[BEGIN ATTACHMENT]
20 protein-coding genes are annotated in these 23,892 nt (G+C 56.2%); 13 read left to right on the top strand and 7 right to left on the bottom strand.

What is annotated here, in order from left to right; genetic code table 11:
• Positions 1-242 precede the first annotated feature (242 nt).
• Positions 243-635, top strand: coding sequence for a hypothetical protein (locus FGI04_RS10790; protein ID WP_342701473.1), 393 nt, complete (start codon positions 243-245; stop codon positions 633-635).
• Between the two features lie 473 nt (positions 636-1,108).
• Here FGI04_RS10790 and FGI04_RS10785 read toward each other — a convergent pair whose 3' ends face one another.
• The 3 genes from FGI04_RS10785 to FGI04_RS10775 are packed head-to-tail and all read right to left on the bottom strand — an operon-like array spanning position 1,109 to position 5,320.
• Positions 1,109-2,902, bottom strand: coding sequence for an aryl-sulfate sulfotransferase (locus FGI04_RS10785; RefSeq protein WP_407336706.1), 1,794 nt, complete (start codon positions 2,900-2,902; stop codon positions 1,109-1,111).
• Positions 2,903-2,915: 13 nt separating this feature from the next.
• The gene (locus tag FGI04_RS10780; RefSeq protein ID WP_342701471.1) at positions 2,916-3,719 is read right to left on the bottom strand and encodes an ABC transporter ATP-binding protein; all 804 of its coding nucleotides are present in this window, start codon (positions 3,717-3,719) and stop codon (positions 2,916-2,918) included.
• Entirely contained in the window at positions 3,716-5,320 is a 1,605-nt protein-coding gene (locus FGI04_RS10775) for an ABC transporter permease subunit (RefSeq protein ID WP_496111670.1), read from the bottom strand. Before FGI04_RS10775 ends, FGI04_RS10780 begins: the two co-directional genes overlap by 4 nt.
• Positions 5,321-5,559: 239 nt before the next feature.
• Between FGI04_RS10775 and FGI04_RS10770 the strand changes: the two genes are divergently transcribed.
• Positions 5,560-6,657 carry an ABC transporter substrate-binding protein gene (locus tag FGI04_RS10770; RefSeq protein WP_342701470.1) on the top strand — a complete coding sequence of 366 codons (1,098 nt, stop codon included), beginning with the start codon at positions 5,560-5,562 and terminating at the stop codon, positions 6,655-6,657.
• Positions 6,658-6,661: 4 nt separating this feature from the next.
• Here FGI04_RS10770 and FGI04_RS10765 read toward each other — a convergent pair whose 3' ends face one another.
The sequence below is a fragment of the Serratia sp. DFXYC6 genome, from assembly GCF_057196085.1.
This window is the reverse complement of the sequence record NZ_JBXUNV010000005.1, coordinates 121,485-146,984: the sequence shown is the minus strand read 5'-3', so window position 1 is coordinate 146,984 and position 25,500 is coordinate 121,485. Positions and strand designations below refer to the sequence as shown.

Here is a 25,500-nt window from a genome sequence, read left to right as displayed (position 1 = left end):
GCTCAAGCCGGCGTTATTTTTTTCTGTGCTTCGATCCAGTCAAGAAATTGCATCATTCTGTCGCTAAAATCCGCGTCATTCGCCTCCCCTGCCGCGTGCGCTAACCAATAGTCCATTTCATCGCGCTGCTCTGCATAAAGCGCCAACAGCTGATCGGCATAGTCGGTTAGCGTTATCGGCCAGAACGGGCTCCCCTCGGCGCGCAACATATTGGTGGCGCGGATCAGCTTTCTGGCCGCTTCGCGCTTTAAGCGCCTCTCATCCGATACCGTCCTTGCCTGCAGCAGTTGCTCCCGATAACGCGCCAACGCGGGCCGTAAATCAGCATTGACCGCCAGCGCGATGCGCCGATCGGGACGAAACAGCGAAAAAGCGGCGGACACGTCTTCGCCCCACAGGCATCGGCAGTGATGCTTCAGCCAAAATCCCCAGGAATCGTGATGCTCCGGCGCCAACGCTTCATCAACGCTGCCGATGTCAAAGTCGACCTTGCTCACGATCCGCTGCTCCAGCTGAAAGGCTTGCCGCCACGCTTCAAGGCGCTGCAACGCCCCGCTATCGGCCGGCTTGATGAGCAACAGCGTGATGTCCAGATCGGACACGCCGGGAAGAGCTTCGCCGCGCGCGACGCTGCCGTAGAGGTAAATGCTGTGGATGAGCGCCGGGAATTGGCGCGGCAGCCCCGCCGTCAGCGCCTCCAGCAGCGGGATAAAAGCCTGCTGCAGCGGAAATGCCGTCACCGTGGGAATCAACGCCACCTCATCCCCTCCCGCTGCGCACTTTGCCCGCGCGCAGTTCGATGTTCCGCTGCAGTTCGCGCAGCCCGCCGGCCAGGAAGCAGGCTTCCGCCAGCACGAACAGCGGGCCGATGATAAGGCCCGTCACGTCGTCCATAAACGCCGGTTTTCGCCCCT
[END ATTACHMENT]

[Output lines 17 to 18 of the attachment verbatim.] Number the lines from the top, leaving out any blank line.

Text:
The sequence below is a fragment of the Serratia sp. DFXYC6 genome, from assembly GCF_057196085.1.
This window is the reverse complement of the sequence record NZ_JBXUNV010000005.1, coordinates 121,485-146,984: the sequence shown is the minus strand read 5'-3', so window position 1 is coordinate 146,984 and position 25,500 is coordinate 121,485. Positions and strand designations below refer to the sequence as shown.